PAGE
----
Once, dragons ruled the Rain Wilds, tended by privileged human servants known as Elderlings. But a series of cataclysmic eruptions nearly drove these magnificent creatures to extinction. Born weak and deformed, the last of their kind had one hope for survival: to return to their ancient city of Kelsingra. Accompanied by a disparate crew of untested young keepers, the dragons embarked on a harsh journey into the unknown along the toxic Rain Wild River. Battling starvation, a hostile climate, and treacherous enemies, dragons and humans began to forge magical connections, bonds that have wrought astonishing transformations for them all. And though Kelsingra is finally near, their odyssey has only begun.
Because of the swollen waters of the Rain Wild River, the lost city can be reached only by flight—a test of endurance and skill beyond the stunted dragons’ strength. Venturing across the swift-running river in tiny boats, the dragon scholar Alise and a handful of keepers discover a world far different from anything they have ever known or imagined. Immense, ornate structures of black stone veined with silver and lifelike stone statues line the silent, eerily empty streets. Yet what are the whispers they hear, the shadows of voices and bursts of light that flutter and are gone? And why do they feel as if eyes are watching them?
The dragons must plumb the depths of their ancestral memories to help them take flight and unlock the secrets buried in Kelsingra. But enemies driven by greed and dark desires are approaching. Time is running out, not only for the dragons but for their human keepers as well.
Character spoilers for this book
So this is gong to be long and rambly because I have a lot of feelings when it comes to books written by Robin Hobb. She’s one of my favorite authors and I am emotionally vested in her world and its outcome, as well as those of a number ocharacters. Which means that even though I have a number of problems with this book, on a personal level there are things I get out if it. And it is frustrating that while this book is still good, it isn’t great, and Robin Hobb has written some a-maze-ing books. I really like the story she’s been telling with this new series (I think it’s a series? It didn’t start out being one, but that’s what it’s grown into) but I’m not as crazy about the way she’s telling it.
For approximately the first third of the book, the majority of the text was exposition in which Robin Hobb described the setting or situation or had the character narrate their internal thoughts and feelings. Only later on did there start being more of a balance between exposition and actual dialogue, the latter of which I greatly preferred and enjoyed. Robin Hobb’s a good writer and the settings she writes is rich, sumptuous, and full of details that make the world come alive. Still, given how little action there is in this book, as was also the case with the previous book Dragon Haven, the exposition-laden chapters stood out more and slowed down the pace, which made for ponderous reading. Again, only once more dialogue started appearing did I start getting invested in the story at hand, and by the end I remembered what it was about this story and these characters that made me want to read about them. It shouldn’t have taken me so long to get to that point.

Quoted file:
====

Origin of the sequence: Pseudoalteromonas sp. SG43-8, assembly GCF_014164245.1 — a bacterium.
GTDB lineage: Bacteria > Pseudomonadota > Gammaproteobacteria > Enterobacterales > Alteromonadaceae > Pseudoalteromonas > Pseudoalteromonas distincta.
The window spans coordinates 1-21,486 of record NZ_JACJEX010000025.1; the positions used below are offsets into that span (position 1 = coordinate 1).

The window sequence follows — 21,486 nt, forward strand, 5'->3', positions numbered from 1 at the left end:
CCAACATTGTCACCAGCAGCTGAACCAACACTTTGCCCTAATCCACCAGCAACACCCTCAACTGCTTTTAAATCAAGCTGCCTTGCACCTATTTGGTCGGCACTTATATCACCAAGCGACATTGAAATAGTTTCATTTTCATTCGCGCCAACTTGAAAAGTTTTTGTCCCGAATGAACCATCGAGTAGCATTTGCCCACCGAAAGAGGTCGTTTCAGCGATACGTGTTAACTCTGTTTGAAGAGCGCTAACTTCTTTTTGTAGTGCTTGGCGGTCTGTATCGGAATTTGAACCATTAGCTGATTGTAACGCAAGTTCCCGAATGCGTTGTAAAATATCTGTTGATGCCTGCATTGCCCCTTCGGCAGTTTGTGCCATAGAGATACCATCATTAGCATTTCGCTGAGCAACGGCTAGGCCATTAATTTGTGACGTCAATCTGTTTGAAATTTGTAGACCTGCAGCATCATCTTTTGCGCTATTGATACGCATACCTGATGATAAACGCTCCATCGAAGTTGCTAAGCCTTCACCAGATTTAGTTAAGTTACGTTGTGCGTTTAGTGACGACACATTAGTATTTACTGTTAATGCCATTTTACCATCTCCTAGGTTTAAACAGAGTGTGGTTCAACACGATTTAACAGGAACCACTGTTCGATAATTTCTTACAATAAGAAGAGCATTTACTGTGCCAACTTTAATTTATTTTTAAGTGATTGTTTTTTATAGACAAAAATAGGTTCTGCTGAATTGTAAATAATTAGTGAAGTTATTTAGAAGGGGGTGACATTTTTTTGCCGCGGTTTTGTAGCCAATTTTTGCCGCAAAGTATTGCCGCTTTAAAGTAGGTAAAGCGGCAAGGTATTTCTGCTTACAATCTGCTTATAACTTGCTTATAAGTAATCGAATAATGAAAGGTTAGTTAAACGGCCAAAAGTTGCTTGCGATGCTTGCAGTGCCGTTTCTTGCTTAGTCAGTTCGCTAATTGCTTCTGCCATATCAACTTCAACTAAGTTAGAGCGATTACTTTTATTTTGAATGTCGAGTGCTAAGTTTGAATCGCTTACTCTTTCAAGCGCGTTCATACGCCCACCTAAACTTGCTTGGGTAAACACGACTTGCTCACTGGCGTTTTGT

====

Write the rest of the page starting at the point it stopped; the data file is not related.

Given what I just said about the characters, it now feels strange to admit that not many of them are actually endearing, at least to me. However, this was also the case with the Liveship Trader trilogy, which also used a third person, multi-cast format, and those books were my gateway to Robin Hobb, so I’m not going to complain too much. My favorite POV is still Thymara’s, this time mostly because she’s the one who gets to experience the true wonder that is Kelsingra and starts getting an idea of what shape her Elderling heritage will take. That and she’s still the same old loner, self-sufficient person she was in the first two books and I appreciate that. However, I am not OK with the way the love affair is beginning to develop between her and Rapskel. Despite her insistence that she have the ability to make her own decisions about who she sleeps with, or if she sleeps with anyone at all, he’s so cocksure about the fact that they were meant to end up together, which for him means that, of course, they should have sex. Except there’s the part where Thymara isn’t having sex with anyone because, you know, she’s worried about getting pregnant, especially given that heavily marked Rain Wilders are practically guaranteed to miscarry or give birth to beings that are barely human and have no chance in hell of surviving. Rapskel doesn’t seem to consider this a problem whatsoever, even after what happened with Jerd. When Thymara and him do sleep together and she later voices her concerns that she might get pregnant now, his response is to say well, they can still have sex one more time because it won’t matter either way, either she’s pregnant now or she isn’t ripe now, so she won’t. SERIOUSLY? WRONG ANSWER, DUDE.